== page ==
A: Scarlet Tanagers and other migratory songbirds moving north from South America into Canada face far greater ecological threats from deer than hurricanes.
By Rex Graham
Scarlet Tanagers spend the winter in South America and pass through Central America to the U.S. and Mexican Gulf Coast in April. They and other colorful warblers, tanagers, thrushes and other songbirds delight of tens of millions of North American birdwatchers every spring.
Scarlet Tanager thrills
Songbirds like the Scarlet Tanager create so much birding excitement that spring birding festivals across the region have sold out field trips.The Point Pelee National Park in southern Ontario, Canada, is one of North America’s premiere spring birding hotspots where deer and hurricanes are hot topics of discussion.
Birding enthusiasts and tour guides consider Point Pelee, a 7-km-long V-shaped spit of forest and marsh jutting into Lake Erie, a must-see place for North American birds. Spring migrants transform Point Pelee into a noisy paradise. The Festival of Birds at Point Pelee is one of the birding world’s signature events. In 2017, the festival is May 1-22.
Spring birding tours
Birding tour companies offer concurrent 12-day all-inclusive tours that stop at the park and at lesser-known birding hot spots across southern Ontario. “May is very comfortable and a lovely time to visit the province,” said Cam Gillies, a guide with Canada-based Eagle-Eye Tours.
Overpopulated herds of White-tailed deer can denude Point Pelee or any other North American forest if left unchecked. The deer eat anything edible, including plants, fruit, and crops such as corn. They particularly like acorns in the fall. They even eat poison ivy, prickly pear cactus and millions of songbird nestlings annually.
Herds of deer strip the lowest 8 feet of a forest, leaving a strange leafless zone of bare ground and tree trunks. Migrating Scarlet Tanagers don’t bother to stop. There are no insects or fruit for them here.
Nibbling forests to nothing
Researchers at the College of William and Mary in Virginia and Louisiana State University said in the journal Landscape and Urban Planning that Black-and-White Warblers, Hooded Warblers and Prairie Warblers also are significantly less common in deer- browsed forests. They conducted their study in Virginia.
The deer story is becoming depressingly familiar to wildlife biologists. Deer are benefiting from milder winters and a lack of natural predators. The population explosion of deer is why wildlife management workers at Point Pelee National Park “cull” them to sustainable numbers during the winter. (The venison is donated to Caldwell First Nation “for personal, community and ceremonial purposes,” according to Parks Canada.)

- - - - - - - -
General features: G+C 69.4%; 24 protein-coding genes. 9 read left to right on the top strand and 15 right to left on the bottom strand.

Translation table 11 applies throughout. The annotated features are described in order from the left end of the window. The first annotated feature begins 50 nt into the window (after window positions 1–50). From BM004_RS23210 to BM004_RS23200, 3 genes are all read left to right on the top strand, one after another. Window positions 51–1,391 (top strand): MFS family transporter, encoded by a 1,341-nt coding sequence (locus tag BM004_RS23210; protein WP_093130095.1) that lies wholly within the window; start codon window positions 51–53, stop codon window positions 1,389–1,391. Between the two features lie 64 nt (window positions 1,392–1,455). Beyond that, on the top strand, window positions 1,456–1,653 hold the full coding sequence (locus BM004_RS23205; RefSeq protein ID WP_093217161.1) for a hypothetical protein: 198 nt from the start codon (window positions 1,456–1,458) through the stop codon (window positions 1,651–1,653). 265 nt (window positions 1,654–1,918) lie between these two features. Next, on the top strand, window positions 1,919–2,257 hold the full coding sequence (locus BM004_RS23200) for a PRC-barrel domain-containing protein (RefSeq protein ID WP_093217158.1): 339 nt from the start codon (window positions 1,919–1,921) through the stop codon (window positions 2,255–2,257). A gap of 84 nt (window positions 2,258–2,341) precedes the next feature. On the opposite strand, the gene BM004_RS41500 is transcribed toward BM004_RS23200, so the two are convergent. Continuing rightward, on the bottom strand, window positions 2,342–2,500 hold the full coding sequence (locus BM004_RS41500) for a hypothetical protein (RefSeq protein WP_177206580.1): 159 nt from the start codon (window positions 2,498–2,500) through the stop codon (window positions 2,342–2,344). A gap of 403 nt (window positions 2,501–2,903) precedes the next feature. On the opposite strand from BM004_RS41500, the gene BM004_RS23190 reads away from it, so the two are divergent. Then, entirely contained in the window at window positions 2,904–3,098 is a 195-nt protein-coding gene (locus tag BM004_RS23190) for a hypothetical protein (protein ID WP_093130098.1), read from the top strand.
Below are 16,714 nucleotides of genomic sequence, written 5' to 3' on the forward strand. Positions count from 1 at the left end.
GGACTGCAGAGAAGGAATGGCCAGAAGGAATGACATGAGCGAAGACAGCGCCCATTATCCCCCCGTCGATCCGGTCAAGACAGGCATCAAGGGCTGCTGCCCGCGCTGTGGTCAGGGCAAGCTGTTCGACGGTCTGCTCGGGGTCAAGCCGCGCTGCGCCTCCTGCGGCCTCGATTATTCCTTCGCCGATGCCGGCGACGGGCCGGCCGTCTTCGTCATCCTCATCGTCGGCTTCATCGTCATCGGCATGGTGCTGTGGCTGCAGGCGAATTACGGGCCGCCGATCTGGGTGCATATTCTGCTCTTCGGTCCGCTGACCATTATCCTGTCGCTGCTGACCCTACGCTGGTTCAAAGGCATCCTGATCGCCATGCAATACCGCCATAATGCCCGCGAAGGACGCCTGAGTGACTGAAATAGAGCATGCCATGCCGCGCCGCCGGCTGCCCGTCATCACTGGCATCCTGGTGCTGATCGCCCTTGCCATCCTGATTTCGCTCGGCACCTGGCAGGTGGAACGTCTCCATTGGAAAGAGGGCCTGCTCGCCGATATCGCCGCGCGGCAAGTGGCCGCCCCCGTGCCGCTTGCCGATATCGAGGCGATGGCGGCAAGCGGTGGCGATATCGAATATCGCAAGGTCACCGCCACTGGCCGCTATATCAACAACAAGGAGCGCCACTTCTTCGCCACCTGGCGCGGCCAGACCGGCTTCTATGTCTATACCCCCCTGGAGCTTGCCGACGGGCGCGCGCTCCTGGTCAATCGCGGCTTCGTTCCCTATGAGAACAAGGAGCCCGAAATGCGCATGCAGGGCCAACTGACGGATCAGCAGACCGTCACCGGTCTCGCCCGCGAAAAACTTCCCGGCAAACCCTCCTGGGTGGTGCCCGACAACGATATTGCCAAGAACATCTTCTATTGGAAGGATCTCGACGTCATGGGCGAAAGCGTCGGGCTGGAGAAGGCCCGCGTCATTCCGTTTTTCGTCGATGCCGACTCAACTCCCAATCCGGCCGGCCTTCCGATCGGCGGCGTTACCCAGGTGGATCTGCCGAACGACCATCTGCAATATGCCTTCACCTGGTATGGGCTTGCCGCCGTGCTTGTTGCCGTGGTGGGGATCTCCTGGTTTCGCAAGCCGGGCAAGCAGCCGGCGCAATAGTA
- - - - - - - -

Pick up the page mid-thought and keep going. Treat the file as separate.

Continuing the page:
The mixed conifer and hardwood forests of the Great Lakes region of the U.S. and Canada have been devastated by an overabundance of deer.
During the 1980s, the deer herds in a group of 10 parks in central Ohio exploded and the parks’ ecosystems suffered. In one 308-hectare (761-acre) park near Columbus, Ohio, more than 150 species of vascular plants disappeared. “Populations of many species of small mammals, birds, reptiles and invertebrates had been reduced, and the estimate 350 deer showed evidence of nutritional distress,” researchers with the Columbus and Franklin County Metropolitan Park District reported in the Wildlife Society Bulletin.
Post-hurricane songbird surprise
Any birder who has seen hurricane-devastated Gulf Coast coastal forests might guess that they are just as inhospitable to songbirds. Ornithologists assumed the same thing.
For example, Hurricanes Rita (2006) and Ike (2009) demolished most of the trees in Louisiana’s biodiverse chenier forests. Ornithologists were deeply concerned about the negative consequences for birds. Yet, when they conducted routine spring surveys they were amazed by the high numbers of songbirds captured in their mist nets.
Despite the “dramatic” hurricane damage to the forests, scientists with the U.S. Geological Survey and the University of Southern Mississippi discovered that migratory songbird numbers were virtually the same as pre-hurricane years. They said in the Journal of Avian Biology that whether in prime condition or severely hurricane-damaged, chenier forests are equally beneficial to migratory songbirds.
Oak- and cypress-dominated cheniere forests grow on sandy soil that is only a few feet above sea level. Groups of trees are interlaced with marshes, mud flats and dense underbrush. The forests function as both wildlife sanctuary and a physical buffer of high tides during storms and hurricanes